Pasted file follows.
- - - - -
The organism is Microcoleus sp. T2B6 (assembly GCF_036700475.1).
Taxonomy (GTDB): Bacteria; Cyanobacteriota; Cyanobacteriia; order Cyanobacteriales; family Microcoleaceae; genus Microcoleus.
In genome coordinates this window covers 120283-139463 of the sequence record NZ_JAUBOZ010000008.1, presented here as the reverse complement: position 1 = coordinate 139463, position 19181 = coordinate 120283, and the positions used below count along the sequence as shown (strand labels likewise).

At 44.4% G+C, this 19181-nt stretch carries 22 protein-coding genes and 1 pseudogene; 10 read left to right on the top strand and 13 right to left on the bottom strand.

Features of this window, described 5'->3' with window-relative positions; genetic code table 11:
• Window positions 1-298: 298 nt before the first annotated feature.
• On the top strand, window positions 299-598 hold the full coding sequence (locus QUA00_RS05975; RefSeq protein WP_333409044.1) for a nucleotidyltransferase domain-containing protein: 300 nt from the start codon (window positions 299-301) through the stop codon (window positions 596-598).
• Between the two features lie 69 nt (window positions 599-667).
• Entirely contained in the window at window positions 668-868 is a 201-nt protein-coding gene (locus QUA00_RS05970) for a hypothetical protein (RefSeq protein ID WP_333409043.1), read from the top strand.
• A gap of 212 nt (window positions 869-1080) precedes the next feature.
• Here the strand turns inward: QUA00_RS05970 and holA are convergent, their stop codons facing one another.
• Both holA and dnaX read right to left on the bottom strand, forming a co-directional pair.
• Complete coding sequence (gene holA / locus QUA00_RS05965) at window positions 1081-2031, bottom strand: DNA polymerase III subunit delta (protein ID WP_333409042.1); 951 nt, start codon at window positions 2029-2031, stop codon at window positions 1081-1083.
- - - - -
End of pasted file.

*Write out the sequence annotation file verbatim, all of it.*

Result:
The organism is Microcoleus sp. T2B6 (assembly GCF_036700475.1).
Taxonomy (GTDB): Bacteria; Cyanobacteriota; Cyanobacteriia; order Cyanobacteriales; family Microcoleaceae; genus Microcoleus.
In genome coordinates this window covers 120283-139463 of the sequence record NZ_JAUBOZ010000008.1, presented here as the reverse complement: position 1 = coordinate 139463, position 19181 = coordinate 120283, and the positions used below count along the sequence as shown (strand labels likewise).

At 44.4% G+C, this 19181-nt stretch carries 22 protein-coding genes and 1 pseudogene; 10 read left to right on the top strand and 13 right to left on the bottom strand.

Features of this window, described 5'->3' with window-relative positions; genetic code table 11:
• Window positions 1-298: 298 nt before the first annotated feature.
• On the top strand, window positions 299-598 hold the full coding sequence (locus QUA00_RS05975; RefSeq protein WP_333409044.1) for a nucleotidyltransferase domain-containing protein: 300 nt from the start codon (window positions 299-301) through the stop codon (window positions 596-598).
• Between the two features lie 69 nt (window positions 599-667).
• Entirely contained in the window at window positions 668-868 is a 201-nt protein-coding gene (locus QUA00_RS05970) for a hypothetical protein (RefSeq protein ID WP_333409043.1), read from the top strand.
• A gap of 212 nt (window positions 869-1080) precedes the next feature.
• Here the strand turns inward: QUA00_RS05970 and holA are convergent, their stop codons facing one another.
• Both holA and dnaX read right to left on the bottom strand, forming a co-directional pair.
• Complete coding sequence (gene holA / locus QUA00_RS05965) at window positions 1081-2031, bottom strand: DNA polymerase III subunit delta (protein ID WP_333409042.1); 951 nt, start codon at window positions 2029-2031, stop codon at window positions 1081-1083.